London, Feb 2018
I’m not sure if it’s daring, foolish or inspired to take as a theme something about which many people have a genuine phobia. The name and promo picture suggest quite a grim game, which I suppose is appealing to some and off-putting to others. Depending on which camp you fall into, you might be relieved or disappointed to discover that it’s not an extreme game and will disturb only the most sensitive. There are no restraints or confinement, the environment is not notably unpleasant, and any dental tools can stay well away from mouths. It is in fact a fairly standard serial killer premise: the psycho killer will be back in an hour and amidst the debris of his daily life and hidden crimes you need to find a way to escape.
Your first challenge will be finding the venue. It’s on Oxford Street, so no surprise that space is at a premium; the directions are on their website but it’s obscure enough to mention here. You can find them by entering the Londis near Tottenham Court Road station and going up the staircase you’ll see on the left, past a massage parlour and tattoo shop. When we visited there were no signs until we reached the very top and went through a door, though no doubt it’ll be better marked in the near future.
A short way into the game there was a loud banging on the exit door and I briefly thought we had an unexpected live actor to deal with – but no, this was the hint system, where the host slides a clue under the door and knocks to make sure you notice it. Our experience was that the clues arrived thick and fast, before we’d really had a chance to feel in need of them, to the point where we asked the host to hold back – though we realised afterwards that she’d probably not been able to hear us. I counted 13 paper clues slipped under the door, which the host told us was considerably fewer than for most teams; and we finished well under time, so it wasn’t because we were struggling.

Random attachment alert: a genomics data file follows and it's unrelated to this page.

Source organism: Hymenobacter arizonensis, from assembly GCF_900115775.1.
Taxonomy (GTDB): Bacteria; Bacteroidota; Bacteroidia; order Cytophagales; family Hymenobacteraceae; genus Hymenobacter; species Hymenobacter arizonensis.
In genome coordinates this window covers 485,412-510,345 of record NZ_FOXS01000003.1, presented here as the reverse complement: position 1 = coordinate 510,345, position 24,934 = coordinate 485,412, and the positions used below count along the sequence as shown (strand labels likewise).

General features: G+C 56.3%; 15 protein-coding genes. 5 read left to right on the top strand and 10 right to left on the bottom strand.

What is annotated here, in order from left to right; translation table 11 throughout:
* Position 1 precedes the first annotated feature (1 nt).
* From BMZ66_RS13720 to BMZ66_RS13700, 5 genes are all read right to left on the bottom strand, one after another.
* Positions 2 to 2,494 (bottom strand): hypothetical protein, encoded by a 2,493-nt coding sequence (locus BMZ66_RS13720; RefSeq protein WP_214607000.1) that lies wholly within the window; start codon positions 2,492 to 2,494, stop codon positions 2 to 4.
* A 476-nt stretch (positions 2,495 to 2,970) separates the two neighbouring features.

There are some venues that get in the habit of showering players with hints because they find that too many groups fail if they don’t, and that can be a sign of poorly designed puzzles that can’t be solved without the hints. I don’t think that was the case here, I think it was just a gamemaster who’s mostly hosted beginner players and who hasn’t played many games elsewhere, so although we found it irksome they’ll likely learn to calibrate better over time. If in doubt, I’d suggest talking to the gamemaster before playing about how proactive you’d like them to be with their hints.
That aside, it was a broadly acceptable but unremarkable game. The decor had a fairly basic office-style appearance, though improved with plenty of quite authentic dental and medical items, as well as some gory horror theming and one or two antique furniture pieces. I found some elements of it frustrating in small ways: a use of a UV torch that became a brief but tedious bottleneck, multiple identical padlocks, and a couple of codes that worked but which felt more like plausible guesses than conclusive solutions. None of those were serious problems, but – at least to our jaded eyes – there was little to make the game stand out, a shortage of moments that impressed us with its ingenuity or caused a ‘wow’ reaction.